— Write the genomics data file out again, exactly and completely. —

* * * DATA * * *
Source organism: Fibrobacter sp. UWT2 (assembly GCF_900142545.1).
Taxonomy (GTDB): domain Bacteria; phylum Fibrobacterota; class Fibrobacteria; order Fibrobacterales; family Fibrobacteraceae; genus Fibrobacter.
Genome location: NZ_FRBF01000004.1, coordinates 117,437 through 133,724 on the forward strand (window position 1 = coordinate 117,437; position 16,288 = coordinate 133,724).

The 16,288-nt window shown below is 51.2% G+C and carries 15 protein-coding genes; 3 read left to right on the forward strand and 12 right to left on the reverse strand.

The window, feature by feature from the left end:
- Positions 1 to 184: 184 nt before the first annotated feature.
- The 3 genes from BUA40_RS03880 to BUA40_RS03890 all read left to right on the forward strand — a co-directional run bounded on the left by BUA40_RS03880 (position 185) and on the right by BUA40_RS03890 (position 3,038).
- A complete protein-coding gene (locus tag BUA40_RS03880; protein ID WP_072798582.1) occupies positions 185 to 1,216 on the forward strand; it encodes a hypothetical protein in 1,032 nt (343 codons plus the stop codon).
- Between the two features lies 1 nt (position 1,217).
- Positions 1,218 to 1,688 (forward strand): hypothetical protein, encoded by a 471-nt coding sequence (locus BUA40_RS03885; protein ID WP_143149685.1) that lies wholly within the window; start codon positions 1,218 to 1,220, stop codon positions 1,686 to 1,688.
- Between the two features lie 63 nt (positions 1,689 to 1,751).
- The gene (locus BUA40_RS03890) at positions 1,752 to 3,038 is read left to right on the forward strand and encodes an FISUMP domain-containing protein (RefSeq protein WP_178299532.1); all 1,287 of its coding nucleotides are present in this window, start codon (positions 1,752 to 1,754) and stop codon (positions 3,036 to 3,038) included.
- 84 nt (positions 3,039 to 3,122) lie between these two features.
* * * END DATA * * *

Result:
Source organism: Fibrobacter sp. UWT2 (assembly GCF_900142545.1).
Taxonomy (GTDB): domain Bacteria; phylum Fibrobacterota; class Fibrobacteria; order Fibrobacterales; family Fibrobacteraceae; genus Fibrobacter.
Genome location: NZ_FRBF01000004.1, coordinates 117,437 through 133,724 on the forward strand (window position 1 = coordinate 117,437; position 16,288 = coordinate 133,724).

The 16,288-nt window shown below is 51.2% G+C and carries 15 protein-coding genes; 3 read left to right on the forward strand and 12 right to left on the reverse strand.

The window, feature by feature from the left end:
- Positions 1 to 184: 184 nt before the first annotated feature.
- The 3 genes from BUA40_RS03880 to BUA40_RS03890 all read left to right on the forward strand — a co-directional run bounded on the left by BUA40_RS03880 (position 185) and on the right by BUA40_RS03890 (position 3,038).
- A complete protein-coding gene (locus tag BUA40_RS03880; protein ID WP_072798582.1) occupies positions 185 to 1,216 on the forward strand; it encodes a hypothetical protein in 1,032 nt (343 codons plus the stop codon).
- Between the two features lies 1 nt (position 1,217).
- Positions 1,218 to 1,688 (forward strand): hypothetical protein, encoded by a 471-nt coding sequence (locus BUA40_RS03885; protein ID WP_143149685.1) that lies wholly within the window; start codon positions 1,218 to 1,220, stop codon positions 1,686 to 1,688.
- Between the two features lie 63 nt (positions 1,689 to 1,751).
- The gene (locus BUA40_RS03890) at positions 1,752 to 3,038 is read left to right on the forward strand and encodes an FISUMP domain-containing protein (RefSeq protein WP_178299532.1); all 1,287 of its coding nucleotides are present in this window, start codon (positions 1,752 to 1,754) and stop codon (positions 3,036 to 3,038) included.
- 84 nt (positions 3,039 to 3,122) lie between these two features.